The film has a gripping trailer, evoking the great conspiracy thrillers of seventies Hollywood. Unfortunately the film itself plays much like a trailer, and a trailer for a film Marcimain doesn't seem all too interested in making, at that. Despite running for well over two hours, there's no meat on the bones of this story. Part of the problem is obviously down to the film being based on incidents that nobody can prove ever happened. Marcimain would have been better served by distancing himself from the purported "true" events and make a "fake true story" ala Paul Thomas Anderson's 'Boogie Nights' or 'The Master'. The director's style is indeed reminiscent of Anderson but, unfortunately, it's early, immature Anderson. 'Call Girl' feels like a bunch of what its creator considers "great moments", but they don't tie together into a cohesive whole.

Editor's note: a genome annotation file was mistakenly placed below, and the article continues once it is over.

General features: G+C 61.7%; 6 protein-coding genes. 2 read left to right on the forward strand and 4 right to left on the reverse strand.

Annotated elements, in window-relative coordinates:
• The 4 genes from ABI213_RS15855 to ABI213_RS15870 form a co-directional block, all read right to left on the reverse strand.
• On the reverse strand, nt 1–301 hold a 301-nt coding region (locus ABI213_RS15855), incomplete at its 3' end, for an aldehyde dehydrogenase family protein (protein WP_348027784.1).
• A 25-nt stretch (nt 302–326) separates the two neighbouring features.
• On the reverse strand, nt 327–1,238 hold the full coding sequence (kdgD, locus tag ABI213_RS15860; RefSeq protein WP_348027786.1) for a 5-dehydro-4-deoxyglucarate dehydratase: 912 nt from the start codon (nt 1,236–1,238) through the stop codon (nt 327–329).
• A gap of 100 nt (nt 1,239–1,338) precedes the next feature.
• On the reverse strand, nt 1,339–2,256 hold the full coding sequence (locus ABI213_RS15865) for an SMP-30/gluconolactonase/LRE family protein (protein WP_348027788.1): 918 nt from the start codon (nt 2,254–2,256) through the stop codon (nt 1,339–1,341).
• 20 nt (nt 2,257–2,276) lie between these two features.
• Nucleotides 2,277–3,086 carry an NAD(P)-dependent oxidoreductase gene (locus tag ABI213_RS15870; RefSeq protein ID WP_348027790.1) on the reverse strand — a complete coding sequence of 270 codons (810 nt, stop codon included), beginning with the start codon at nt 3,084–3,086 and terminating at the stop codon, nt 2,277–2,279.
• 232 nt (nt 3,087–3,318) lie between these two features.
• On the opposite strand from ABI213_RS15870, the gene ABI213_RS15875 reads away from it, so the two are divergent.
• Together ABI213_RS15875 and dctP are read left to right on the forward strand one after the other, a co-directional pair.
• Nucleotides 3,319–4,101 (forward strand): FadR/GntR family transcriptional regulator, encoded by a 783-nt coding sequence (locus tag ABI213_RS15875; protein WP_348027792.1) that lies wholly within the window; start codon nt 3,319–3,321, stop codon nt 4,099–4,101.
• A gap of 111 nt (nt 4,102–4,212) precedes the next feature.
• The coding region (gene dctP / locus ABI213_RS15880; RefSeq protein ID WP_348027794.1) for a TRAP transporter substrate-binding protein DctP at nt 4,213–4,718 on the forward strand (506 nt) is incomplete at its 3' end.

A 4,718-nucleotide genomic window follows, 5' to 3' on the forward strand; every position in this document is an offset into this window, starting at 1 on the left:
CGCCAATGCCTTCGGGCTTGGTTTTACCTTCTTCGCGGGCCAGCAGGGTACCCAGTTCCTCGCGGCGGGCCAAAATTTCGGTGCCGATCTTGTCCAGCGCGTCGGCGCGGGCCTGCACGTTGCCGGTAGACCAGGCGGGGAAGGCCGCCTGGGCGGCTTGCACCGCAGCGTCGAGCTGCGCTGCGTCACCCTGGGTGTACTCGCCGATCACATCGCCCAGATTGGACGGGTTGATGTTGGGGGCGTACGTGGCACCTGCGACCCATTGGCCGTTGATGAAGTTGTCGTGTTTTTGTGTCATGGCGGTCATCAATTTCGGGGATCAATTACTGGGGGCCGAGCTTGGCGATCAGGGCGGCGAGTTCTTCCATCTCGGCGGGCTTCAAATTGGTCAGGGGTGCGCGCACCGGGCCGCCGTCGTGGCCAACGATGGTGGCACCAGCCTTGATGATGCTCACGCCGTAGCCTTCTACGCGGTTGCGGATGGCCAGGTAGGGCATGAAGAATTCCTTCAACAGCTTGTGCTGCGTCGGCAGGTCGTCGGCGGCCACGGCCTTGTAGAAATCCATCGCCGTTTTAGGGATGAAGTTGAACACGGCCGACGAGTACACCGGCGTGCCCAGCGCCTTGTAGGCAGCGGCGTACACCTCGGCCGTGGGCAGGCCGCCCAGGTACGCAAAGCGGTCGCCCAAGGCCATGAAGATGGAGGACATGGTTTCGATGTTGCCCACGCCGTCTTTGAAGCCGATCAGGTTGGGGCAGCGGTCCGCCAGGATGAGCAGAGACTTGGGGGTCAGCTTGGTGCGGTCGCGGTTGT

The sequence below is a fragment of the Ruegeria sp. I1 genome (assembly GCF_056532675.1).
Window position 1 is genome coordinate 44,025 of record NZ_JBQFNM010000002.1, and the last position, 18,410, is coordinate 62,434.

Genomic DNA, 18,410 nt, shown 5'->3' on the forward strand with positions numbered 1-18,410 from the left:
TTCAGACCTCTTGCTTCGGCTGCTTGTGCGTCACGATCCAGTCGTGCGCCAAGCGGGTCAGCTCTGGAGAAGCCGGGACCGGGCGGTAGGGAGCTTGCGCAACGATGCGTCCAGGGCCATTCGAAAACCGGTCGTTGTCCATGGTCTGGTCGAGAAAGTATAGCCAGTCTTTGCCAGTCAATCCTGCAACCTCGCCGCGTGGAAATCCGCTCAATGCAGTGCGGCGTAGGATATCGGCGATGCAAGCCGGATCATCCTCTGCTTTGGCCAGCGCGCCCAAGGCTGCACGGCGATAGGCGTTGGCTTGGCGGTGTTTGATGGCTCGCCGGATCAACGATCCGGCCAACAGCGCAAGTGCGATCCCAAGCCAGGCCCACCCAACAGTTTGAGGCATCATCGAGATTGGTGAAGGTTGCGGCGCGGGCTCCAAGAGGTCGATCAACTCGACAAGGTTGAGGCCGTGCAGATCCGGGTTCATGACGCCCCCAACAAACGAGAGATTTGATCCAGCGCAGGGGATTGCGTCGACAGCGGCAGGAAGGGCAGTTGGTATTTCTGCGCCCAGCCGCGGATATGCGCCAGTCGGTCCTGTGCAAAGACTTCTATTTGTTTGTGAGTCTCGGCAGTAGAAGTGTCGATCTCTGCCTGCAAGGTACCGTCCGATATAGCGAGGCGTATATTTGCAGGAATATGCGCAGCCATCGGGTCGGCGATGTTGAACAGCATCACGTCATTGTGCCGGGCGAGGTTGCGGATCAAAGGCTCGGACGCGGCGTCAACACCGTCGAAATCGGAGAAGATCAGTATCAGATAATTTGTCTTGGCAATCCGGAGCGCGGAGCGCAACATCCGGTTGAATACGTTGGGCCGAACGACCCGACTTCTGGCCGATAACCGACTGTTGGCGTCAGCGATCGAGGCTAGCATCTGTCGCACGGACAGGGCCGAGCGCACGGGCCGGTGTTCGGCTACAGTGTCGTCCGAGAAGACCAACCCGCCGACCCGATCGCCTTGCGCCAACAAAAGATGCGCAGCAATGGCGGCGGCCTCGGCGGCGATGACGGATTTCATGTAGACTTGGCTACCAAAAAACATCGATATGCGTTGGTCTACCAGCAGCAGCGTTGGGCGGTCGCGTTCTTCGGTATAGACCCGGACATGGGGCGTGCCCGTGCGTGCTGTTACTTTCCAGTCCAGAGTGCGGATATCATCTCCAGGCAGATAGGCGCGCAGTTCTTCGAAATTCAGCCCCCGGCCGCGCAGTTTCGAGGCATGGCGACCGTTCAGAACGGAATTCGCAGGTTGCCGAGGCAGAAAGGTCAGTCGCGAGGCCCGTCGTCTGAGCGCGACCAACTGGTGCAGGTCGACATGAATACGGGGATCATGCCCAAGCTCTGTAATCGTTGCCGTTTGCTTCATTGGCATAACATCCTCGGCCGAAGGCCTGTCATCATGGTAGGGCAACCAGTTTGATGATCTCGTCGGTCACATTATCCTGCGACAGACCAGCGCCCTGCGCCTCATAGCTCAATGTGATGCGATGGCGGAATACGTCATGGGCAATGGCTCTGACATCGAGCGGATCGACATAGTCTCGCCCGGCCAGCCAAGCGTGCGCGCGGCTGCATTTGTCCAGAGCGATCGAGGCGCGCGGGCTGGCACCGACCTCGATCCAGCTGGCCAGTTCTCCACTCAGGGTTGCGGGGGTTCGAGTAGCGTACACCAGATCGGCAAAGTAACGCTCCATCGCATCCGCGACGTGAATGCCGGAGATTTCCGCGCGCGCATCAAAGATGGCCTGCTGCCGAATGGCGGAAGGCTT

The film looks and sounds great. Seventies techniques, in particular the use of zoom lens, are employed to add to the period feel, and the costumes are exceptionally authentic. Mattias Barjed's score sounds fantastic, its throbbing synths reminiscent of John Carpenter, but feels out of place here and becomes distracting in many scenes.
August is great, and very creepy, as the female pimp, as is Karemyr in the lead but Marcimain never lets the story settle long enough to fully explore any of these characters. The police investigation is given so much short shrift that the film would probably have profited from its exclusion.
There's an interesting story here but it's one that likely requires a more mature film-maker than Marcimain to tell it.
½ August 4, 2013
Svenskene kan lage film, makt og korrupsjon....
July 15, 2013
Incredibly well done, it's important and real and it feels like you are right there.
Page 1 of 1